But if we expunge from the same book all those passages in which the immortality of the soul is mentioned or expressly assumed, we leave the volume unchanged; it remains as it was. It might have been written just as we have it, and the Revelation would have been just as complete as it is, if the sacred writers had conspired, with uniform consent, to avoid all reference or allusion to that form of doctrine which is sometimes called one of the two cardinal truths of all religion.
Whence this contrast in the Scriptural treatment of these ideas? Will it be said that the immortality of the soul is sufficiently clear to man’s unaided reason? But that important truth: ought to be sufficiently clear to human reason, which need not be named in a Revelation. And if we suppose the more obvious truth to be named less frequently because more obvious, then the soul’s immortality should be a thousandfold clearer than the existence of God, nay, clearer beyond all comparison, as any large number is incomparably greater than zero.
That the soul’s immortality is so clear past all shadow or dream of doubt, will hardly be claimed. But granting, for argument’s sake, that it is too clear to need explicit mention in the Bible, we only encounter a new difficulty. The Revelation which God should make to man is of necessity given in man’s language,-not only in the single words of human language, but also in the current phrases and forms of human speech, so far as these are not false, or such as should be corrected or modified by the Revelation. But if the soul’s immortality were so marvellously clear a postulate of human reason, it must be a most cherished sentiment, and must give rise to many common expressions-household words of natural theology. In fact, whenever and wherever this doctrine has obtained, it has created various modes of expression that reveal the sentiment. Why, then, are these expressions altogether avoided or ignored in the Bible? Why should the Holy Spirit-so ready to catch the language of the mortals who were to be taught the way of life-have failed to conform to their style of thought in this most important item of their own immortal nature? Why, if God has told men that they must enjoy or suffer for ever, has He never urged His invitation or His warning in the name of the immortality He has given them? Such a gift, surely, would be pre-eminently worthy of mention, to those who think and say so much of their supposed possession of the boon. Did He not desire them to be grateful for that which would so liken them to Himself?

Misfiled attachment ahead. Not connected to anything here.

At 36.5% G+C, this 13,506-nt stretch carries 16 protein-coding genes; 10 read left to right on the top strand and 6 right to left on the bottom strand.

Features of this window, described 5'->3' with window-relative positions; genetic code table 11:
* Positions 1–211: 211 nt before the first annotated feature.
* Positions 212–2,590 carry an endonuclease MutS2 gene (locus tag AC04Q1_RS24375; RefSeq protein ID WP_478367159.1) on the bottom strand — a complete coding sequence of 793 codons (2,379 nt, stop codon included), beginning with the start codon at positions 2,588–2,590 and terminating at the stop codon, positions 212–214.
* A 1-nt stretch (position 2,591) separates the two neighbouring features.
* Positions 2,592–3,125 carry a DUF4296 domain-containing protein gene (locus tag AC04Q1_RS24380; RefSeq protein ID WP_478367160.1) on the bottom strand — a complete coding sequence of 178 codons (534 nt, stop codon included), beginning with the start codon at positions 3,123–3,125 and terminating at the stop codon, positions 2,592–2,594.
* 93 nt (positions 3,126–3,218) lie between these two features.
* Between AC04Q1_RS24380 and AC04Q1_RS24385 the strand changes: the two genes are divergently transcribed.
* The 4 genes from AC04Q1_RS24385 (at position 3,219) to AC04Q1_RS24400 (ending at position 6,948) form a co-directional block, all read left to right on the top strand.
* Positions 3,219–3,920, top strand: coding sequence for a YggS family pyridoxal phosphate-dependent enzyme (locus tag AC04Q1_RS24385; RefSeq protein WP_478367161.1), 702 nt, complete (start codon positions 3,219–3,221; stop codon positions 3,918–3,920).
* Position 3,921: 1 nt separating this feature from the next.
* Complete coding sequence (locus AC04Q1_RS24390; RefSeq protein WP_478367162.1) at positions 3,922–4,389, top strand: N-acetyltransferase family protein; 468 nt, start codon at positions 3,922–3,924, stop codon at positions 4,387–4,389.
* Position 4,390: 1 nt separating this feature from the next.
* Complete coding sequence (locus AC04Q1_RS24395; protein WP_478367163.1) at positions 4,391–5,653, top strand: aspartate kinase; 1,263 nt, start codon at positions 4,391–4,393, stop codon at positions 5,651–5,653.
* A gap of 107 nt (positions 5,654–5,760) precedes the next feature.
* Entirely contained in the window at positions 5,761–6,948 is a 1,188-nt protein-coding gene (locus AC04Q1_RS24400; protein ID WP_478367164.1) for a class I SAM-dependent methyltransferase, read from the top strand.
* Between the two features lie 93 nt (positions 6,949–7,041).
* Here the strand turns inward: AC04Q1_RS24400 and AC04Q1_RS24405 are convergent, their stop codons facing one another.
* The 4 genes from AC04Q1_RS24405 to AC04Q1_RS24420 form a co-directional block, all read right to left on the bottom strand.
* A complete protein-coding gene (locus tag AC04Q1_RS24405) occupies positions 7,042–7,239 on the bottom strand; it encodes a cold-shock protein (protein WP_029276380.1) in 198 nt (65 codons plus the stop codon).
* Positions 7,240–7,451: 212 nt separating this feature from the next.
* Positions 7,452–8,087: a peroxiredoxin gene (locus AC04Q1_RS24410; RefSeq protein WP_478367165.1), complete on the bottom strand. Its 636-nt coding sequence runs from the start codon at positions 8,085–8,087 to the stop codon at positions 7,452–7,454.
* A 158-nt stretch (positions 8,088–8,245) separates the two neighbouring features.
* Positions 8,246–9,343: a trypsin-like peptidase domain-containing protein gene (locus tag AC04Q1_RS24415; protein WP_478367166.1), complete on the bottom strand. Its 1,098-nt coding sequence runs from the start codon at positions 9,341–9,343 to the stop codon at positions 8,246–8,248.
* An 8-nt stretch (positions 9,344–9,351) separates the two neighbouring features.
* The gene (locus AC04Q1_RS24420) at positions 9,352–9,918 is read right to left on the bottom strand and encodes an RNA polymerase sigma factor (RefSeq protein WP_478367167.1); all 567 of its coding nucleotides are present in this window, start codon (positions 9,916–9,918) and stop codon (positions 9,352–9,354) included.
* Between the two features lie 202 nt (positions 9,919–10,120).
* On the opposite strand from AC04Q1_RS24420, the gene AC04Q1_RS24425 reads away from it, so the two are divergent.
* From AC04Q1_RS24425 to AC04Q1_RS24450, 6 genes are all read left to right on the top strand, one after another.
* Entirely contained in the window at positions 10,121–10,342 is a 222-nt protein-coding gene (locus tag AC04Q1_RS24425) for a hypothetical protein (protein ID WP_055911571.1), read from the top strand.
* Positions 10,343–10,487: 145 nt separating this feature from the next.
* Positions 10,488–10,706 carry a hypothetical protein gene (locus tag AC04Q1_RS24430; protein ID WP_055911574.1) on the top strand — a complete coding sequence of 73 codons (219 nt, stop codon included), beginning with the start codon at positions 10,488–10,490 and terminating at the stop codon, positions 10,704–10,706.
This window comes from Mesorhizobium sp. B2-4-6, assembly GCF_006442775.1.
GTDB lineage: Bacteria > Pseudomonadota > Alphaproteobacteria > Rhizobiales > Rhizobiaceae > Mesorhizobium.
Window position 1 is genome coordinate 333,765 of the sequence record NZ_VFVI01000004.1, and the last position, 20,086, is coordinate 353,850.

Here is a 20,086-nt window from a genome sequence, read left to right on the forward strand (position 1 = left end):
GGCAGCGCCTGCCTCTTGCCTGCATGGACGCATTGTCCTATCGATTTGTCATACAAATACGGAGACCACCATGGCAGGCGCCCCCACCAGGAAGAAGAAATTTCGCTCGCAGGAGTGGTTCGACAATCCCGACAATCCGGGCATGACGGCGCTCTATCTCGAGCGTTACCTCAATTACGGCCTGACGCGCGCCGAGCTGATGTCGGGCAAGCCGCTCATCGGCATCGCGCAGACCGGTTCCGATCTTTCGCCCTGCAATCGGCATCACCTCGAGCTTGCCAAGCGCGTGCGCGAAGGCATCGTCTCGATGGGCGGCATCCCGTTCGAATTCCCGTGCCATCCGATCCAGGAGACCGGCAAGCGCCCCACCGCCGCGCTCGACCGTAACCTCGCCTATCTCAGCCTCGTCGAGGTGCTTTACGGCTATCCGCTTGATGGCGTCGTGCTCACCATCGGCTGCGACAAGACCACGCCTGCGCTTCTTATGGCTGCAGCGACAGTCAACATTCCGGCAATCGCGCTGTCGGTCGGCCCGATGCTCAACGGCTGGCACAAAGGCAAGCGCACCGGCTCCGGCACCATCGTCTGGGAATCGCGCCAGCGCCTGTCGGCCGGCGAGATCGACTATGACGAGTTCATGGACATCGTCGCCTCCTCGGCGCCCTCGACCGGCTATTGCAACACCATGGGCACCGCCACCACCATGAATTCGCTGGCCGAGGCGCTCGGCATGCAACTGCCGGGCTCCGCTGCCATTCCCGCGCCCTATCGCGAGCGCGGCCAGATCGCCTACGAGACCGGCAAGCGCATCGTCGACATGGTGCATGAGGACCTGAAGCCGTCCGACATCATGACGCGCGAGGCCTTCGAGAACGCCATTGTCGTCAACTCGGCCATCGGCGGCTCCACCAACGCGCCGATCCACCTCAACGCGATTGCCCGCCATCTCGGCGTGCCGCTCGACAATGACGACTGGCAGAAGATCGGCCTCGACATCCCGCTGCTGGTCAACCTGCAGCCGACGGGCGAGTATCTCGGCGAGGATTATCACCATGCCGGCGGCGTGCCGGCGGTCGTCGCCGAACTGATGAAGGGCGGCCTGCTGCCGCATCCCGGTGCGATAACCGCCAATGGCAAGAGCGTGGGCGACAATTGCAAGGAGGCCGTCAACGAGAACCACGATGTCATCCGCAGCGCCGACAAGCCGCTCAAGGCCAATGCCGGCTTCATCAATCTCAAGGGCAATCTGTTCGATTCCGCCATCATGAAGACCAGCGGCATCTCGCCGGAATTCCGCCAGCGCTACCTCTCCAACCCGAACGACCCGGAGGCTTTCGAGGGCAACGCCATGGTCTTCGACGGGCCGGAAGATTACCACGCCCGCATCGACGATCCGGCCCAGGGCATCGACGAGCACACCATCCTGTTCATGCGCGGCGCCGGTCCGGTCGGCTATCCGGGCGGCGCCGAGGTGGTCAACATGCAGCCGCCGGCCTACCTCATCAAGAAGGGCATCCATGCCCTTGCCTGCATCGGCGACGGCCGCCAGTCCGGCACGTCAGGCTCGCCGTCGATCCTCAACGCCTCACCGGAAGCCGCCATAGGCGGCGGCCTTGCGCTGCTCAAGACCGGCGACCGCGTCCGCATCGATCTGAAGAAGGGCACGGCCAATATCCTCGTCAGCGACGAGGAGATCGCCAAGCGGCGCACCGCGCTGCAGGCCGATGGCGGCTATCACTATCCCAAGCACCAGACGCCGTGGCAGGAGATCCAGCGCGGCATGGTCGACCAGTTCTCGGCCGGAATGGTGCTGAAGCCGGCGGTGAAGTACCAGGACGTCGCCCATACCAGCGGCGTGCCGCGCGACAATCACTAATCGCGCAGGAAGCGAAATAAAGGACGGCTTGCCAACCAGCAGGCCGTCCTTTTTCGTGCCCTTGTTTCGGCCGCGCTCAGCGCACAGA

Such are our difficulties, on the supposition that the soul’s immortality is too clear to need mention in a Revelation. We meet only a new difficulty when we turn to facts, and consider the anxious doubts of men for thousands of years on this very subject. Because man was made for immortality, we find in the ruins of his fallen nature, through all history, some sentiment of the birthright he had lost. He finds himself subject to death; but he also finds, or thinks he finds, some remnant within him of that which is too good to die. Hence that Question of Ages, “If a man die, shall he live again?” But when this question came to be answered, and life and immortality were brought to light by One Who did gain a signal victory over death, there was not a word uttered of that immortal nature respecting which there had been so much talk. He Who had the ” words of eternal Iife ” never said that all men were to live, or to exist, for ever. He never spoke of the life which He came to give, as an attribute or quality of some other essential life which they already possessed.
It becomes, then, at least a fair question, whether the “taking for granted” of man’s immortality is not extra-Scriptural,-an assumption out of the Bible, and foreign to it.-C. F. Hudson, ” Doctrine of a Future Life.”